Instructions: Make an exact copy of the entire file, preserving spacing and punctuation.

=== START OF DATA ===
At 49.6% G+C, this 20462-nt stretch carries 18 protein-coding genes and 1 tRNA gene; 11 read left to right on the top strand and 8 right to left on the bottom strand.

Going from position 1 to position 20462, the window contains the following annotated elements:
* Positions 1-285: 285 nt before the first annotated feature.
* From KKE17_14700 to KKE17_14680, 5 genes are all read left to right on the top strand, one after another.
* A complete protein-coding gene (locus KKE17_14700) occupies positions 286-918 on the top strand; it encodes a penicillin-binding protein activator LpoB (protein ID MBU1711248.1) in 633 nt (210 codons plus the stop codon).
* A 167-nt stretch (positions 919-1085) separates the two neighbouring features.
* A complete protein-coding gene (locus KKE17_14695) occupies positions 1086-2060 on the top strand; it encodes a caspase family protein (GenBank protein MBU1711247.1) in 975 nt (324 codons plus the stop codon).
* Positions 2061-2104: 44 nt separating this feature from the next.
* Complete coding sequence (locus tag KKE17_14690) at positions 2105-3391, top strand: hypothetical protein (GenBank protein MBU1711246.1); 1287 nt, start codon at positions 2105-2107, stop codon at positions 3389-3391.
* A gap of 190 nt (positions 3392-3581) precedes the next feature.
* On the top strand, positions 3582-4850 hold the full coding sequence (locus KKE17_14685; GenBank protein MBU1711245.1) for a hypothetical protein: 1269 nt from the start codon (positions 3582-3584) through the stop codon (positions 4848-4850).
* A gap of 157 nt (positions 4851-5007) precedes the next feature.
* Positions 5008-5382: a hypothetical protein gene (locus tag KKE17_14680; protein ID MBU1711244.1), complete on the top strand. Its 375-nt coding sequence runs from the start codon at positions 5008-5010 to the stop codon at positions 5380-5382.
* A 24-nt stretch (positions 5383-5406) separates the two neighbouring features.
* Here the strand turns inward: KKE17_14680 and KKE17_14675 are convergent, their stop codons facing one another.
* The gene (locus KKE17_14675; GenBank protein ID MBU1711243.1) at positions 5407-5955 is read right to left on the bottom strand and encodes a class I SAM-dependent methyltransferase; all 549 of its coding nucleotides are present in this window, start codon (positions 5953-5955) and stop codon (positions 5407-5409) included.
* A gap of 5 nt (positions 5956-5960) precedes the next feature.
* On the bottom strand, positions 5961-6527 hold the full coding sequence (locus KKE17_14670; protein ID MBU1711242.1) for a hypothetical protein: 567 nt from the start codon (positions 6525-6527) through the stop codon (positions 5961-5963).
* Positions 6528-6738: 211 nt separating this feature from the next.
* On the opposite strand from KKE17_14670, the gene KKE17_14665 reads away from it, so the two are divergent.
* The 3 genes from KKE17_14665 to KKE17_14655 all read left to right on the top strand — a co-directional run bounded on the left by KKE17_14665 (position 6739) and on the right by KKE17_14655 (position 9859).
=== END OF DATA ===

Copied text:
At 49.6% G+C, this 20462-nt stretch carries 18 protein-coding genes and 1 tRNA gene; 11 read left to right on the top strand and 8 right to left on the bottom strand.

Going from position 1 to position 20462, the window contains the following annotated elements:
* Positions 1-285: 285 nt before the first annotated feature.
* From KKE17_14700 to KKE17_14680, 5 genes are all read left to right on the top strand, one after another.
* A complete protein-coding gene (locus KKE17_14700) occupies positions 286-918 on the top strand; it encodes a penicillin-binding protein activator LpoB (protein ID MBU1711248.1) in 633 nt (210 codons plus the stop codon).
* A 167-nt stretch (positions 919-1085) separates the two neighbouring features.
* A complete protein-coding gene (locus KKE17_14695) occupies positions 1086-2060 on the top strand; it encodes a caspase family protein (GenBank protein MBU1711247.1) in 975 nt (324 codons plus the stop codon).
* Positions 2061-2104: 44 nt separating this feature from the next.
* Complete coding sequence (locus tag KKE17_14690) at positions 2105-3391, top strand: hypothetical protein (GenBank protein MBU1711246.1); 1287 nt, start codon at positions 2105-2107, stop codon at positions 3389-3391.
* A gap of 190 nt (positions 3392-3581) precedes the next feature.
* On the top strand, positions 3582-4850 hold the full coding sequence (locus KKE17_14685; GenBank protein MBU1711245.1) for a hypothetical protein: 1269 nt from the start codon (positions 3582-3584) through the stop codon (positions 4848-4850).
* A gap of 157 nt (positions 4851-5007) precedes the next feature.
* Positions 5008-5382: a hypothetical protein gene (locus tag KKE17_14680; protein ID MBU1711244.1), complete on the top strand. Its 375-nt coding sequence runs from the start codon at positions 5008-5010 to the stop codon at positions 5380-5382.
* A 24-nt stretch (positions 5383-5406) separates the two neighbouring features.
* Here the strand turns inward: KKE17_14680 and KKE17_14675 are convergent, their stop codons facing one another.
* The gene (locus KKE17_14675; GenBank protein ID MBU1711243.1) at positions 5407-5955 is read right to left on the bottom strand and encodes a class I SAM-dependent methyltransferase; all 549 of its coding nucleotides are present in this window, start codon (positions 5953-5955) and stop codon (positions 5407-5409) included.
* A gap of 5 nt (positions 5956-5960) precedes the next feature.
* On the bottom strand, positions 5961-6527 hold the full coding sequence (locus KKE17_14670; protein ID MBU1711242.1) for a hypothetical protein: 567 nt from the start codon (positions 6525-6527) through the stop codon (positions 5961-5963).
* Positions 6528-6738: 211 nt separating this feature from the next.
* On the opposite strand from KKE17_14670, the gene KKE17_14665 reads away from it, so the two are divergent.
* The 3 genes from KKE17_14665 to KKE17_14655 all read left to right on the top strand — a co-directional run bounded on the left by KKE17_14665 (position 6739) and on the right by KKE17_14655 (position 9859).